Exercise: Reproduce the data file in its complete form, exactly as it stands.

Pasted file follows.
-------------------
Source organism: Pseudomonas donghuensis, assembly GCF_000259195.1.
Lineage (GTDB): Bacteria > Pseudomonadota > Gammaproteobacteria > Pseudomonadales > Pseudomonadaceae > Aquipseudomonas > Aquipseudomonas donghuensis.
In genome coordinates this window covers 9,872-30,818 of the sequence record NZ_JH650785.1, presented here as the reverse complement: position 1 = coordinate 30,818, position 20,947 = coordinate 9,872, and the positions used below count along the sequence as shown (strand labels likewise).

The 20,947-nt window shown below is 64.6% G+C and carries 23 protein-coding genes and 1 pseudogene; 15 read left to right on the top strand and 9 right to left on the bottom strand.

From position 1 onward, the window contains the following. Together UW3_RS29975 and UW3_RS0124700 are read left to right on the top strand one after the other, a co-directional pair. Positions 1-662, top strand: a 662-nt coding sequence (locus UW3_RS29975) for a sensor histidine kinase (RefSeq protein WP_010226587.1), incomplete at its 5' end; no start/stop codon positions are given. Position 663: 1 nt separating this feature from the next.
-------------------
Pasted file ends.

Source organism: Pseudomonas donghuensis, assembly GCF_000259195.1.
Lineage (GTDB): Bacteria > Pseudomonadota > Gammaproteobacteria > Pseudomonadales > Pseudomonadaceae > Aquipseudomonas > Aquipseudomonas donghuensis.
In genome coordinates this window covers 9,872-30,818 of the sequence record NZ_JH650785.1, presented here as the reverse complement: position 1 = coordinate 30,818, position 20,947 = coordinate 9,872, and the positions used below count along the sequence as shown (strand labels likewise).

The 20,947-nt window shown below is 64.6% G+C and carries 23 protein-coding genes and 1 pseudogene; 15 read left to right on the top strand and 9 right to left on the bottom strand.

From position 1 onward, the window contains the following. Together UW3_RS29975 and UW3_RS0124700 are read left to right on the top strand one after the other, a co-directional pair. Positions 1-662, top strand: a 662-nt coding sequence (locus UW3_RS29975) for a sensor histidine kinase (RefSeq protein WP_010226587.1), incomplete at its 5' end; no start/stop codon positions are given. Position 663: 1 nt separating this feature from the next.